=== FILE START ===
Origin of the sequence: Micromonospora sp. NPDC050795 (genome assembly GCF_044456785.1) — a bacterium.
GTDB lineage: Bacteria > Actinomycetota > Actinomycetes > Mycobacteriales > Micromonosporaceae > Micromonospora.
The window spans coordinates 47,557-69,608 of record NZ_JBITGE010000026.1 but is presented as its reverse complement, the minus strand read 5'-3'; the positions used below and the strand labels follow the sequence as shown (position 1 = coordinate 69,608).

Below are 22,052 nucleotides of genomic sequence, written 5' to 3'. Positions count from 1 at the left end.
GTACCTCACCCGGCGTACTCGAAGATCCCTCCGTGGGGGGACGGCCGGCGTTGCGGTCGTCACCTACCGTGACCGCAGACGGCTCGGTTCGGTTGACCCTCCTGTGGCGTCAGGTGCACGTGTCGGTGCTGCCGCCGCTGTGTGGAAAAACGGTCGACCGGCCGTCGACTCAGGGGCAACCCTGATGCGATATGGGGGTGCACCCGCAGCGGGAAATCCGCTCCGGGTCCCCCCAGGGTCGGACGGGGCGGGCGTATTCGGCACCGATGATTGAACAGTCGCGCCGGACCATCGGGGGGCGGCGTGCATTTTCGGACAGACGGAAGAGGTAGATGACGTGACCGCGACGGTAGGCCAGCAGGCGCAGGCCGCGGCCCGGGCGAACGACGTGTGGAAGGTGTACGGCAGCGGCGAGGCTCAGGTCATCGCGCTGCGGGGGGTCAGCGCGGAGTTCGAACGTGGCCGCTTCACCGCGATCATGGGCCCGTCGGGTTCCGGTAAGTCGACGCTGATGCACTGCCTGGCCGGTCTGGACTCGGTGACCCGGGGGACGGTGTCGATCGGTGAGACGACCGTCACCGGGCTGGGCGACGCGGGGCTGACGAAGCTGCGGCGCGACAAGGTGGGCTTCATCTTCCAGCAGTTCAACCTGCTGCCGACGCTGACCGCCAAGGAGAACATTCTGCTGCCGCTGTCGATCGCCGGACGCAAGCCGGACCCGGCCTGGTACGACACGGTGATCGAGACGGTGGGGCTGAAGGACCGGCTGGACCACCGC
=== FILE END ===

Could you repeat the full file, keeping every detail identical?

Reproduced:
Origin of the sequence: Micromonospora sp. NPDC050795 (genome assembly GCF_044456785.1) — a bacterium.
GTDB lineage: Bacteria > Actinomycetota > Actinomycetes > Mycobacteriales > Micromonosporaceae > Micromonospora.
The window spans coordinates 47,557-69,608 of record NZ_JBITGE010000026.1 but is presented as its reverse complement, the minus strand read 5'-3'; the positions used below and the strand labels follow the sequence as shown (position 1 = coordinate 69,608).

Below are 22,052 nucleotides of genomic sequence, written 5' to 3'. Positions count from 1 at the left end.
GTACCTCACCCGGCGTACTCGAAGATCCCTCCGTGGGGGGACGGCCGGCGTTGCGGTCGTCACCTACCGTGACCGCAGACGGCTCGGTTCGGTTGACCCTCCTGTGGCGTCAGGTGCACGTGTCGGTGCTGCCGCCGCTGTGTGGAAAAACGGTCGACCGGCCGTCGACTCAGGGGCAACCCTGATGCGATATGGGGGTGCACCCGCAGCGGGAAATCCGCTCCGGGTCCCCCCAGGGTCGGACGGGGCGGGCGTATTCGGCACCGATGATTGAACAGTCGCGCCGGACCATCGGGGGGCGGCGTGCATTTTCGGACAGACGGAAGAGGTAGATGACGTGACCGCGACGGTAGGCCAGCAGGCGCAGGCCGCGGCCCGGGCGAACGACGTGTGGAAGGTGTACGGCAGCGGCGAGGCTCAGGTCATCGCGCTGCGGGGGGTCAGCGCGGAGTTCGAACGTGGCCGCTTCACCGCGATCATGGGCCCGTCGGGTTCCGGTAAGTCGACGCTGATGCACTGCCTGGCCGGTCTGGACTCGGTGACCCGGGGGACGGTGTCGATCGGTGAGACGACCGTCACCGGGCTGGGCGACGCGGGGCTGACGAAGCTGCGGCGCGACAAGGTGGGCTTCATCTTCCAGCAGTTCAACCTGCTGCCGACGCTGACCGCCAAGGAGAACATTCTGCTGCCGCTGTCGATCGCCGGACGCAAGCCGGACCCGGCCTGGTACGACACGGTGATCGAGACGGTGGGGCTGAAGGACCGGCTGGACCACCGC